“This geometry based cracks system was originally prototyped by Yunus Balcioglu and William Morrison. Raul Boza continued the development into shot production and then ran the FX team that produced all of the work,” adds Butler.
And I bet you just thought it was all about making a pretty effect.
The Fifth Avenue fight scene was a classic superhero action scene, with the two sides meeting on a Central Park sidewalk, exchanging a few taunts and then breaking off into various attacks as they all try to get into the French embassy, where Jean is in talks with the aliens.
“I started on the film in July 2017 as the second unit VFX Supervisor and was involved in all of the shoot planning that preceded the stage and location photography. Phil Brennan and I would constantly talk through approaches to the setups and what we needed from the other department heads,” explains Butler.
The action in the scene had been choreographed in detail by Guy Norris, the second unit director. He used a process he called StuntVis, where the stunt performers would rehearse in mocap suits. Simon Kinberg (writer, Director) could then be presented with PreVis cuts of the scene that used the actual movements slated for filming.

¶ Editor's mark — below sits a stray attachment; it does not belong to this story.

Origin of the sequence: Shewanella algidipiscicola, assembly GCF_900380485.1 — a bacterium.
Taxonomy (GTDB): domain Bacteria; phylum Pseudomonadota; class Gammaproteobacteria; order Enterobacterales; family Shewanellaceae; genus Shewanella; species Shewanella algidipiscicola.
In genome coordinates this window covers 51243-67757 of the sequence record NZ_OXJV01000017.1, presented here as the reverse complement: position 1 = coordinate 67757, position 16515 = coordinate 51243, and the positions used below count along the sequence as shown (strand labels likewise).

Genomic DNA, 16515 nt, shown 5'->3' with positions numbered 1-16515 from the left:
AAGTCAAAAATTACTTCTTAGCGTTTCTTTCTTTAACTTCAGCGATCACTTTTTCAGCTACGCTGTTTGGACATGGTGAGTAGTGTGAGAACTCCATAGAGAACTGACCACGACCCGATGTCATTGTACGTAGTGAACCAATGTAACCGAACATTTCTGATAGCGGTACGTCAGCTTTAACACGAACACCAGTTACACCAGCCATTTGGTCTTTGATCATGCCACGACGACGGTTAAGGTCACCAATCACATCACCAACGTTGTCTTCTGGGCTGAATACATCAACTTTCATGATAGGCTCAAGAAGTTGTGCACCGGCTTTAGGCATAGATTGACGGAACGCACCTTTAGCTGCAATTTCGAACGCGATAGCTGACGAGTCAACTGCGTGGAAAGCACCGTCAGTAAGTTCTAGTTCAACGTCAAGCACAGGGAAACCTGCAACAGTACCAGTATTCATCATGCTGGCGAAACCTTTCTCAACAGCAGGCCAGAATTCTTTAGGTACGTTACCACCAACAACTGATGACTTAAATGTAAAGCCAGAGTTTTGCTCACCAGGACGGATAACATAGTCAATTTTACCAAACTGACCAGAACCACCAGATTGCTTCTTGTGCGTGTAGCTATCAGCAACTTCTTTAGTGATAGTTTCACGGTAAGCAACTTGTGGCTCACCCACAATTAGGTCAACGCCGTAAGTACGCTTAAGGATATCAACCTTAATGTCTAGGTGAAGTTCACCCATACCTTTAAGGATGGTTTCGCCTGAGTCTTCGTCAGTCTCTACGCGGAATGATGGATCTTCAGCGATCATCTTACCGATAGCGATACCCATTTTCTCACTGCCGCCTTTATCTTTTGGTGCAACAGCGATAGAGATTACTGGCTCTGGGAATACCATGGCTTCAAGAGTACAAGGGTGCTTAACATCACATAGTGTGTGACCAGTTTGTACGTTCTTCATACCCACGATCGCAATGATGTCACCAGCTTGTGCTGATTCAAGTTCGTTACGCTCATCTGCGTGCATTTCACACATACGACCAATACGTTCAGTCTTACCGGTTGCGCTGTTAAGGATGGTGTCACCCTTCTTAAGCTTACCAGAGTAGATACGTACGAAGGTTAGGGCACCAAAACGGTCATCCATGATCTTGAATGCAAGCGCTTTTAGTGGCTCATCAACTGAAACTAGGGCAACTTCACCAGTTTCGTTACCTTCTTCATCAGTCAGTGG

Once filming began, the Main Unit went first, establishing the look of the shots and the blocking of the main cast. Second unit then took over the set, first on night shoots in Mount Royale overlooking Montréal, then on a large indoor set, dressed to look like a block of Fifth Avenue/E 79th Street in NYC. “I had a great collaboration with the other Second Unit department heads, especially lighting and SFX, as we often needed interactive passes for the different mutant powers,” says Butler. “We had Cyclops’ red light and impact explosions, Storm’s lightning flashes, and Magneto causing general mayhem. Props, costumes, makeup and FX all helped provide valuable information, reference and support to the visual effects work.”
Greg Butler tells me the process of creating Dazzler’s performance in the woods behind the X-Mansion was a combination of planned and freestyle design. When the scene was filmed, there was a reference concept giving a colour palette and general idea for the FX in the scene.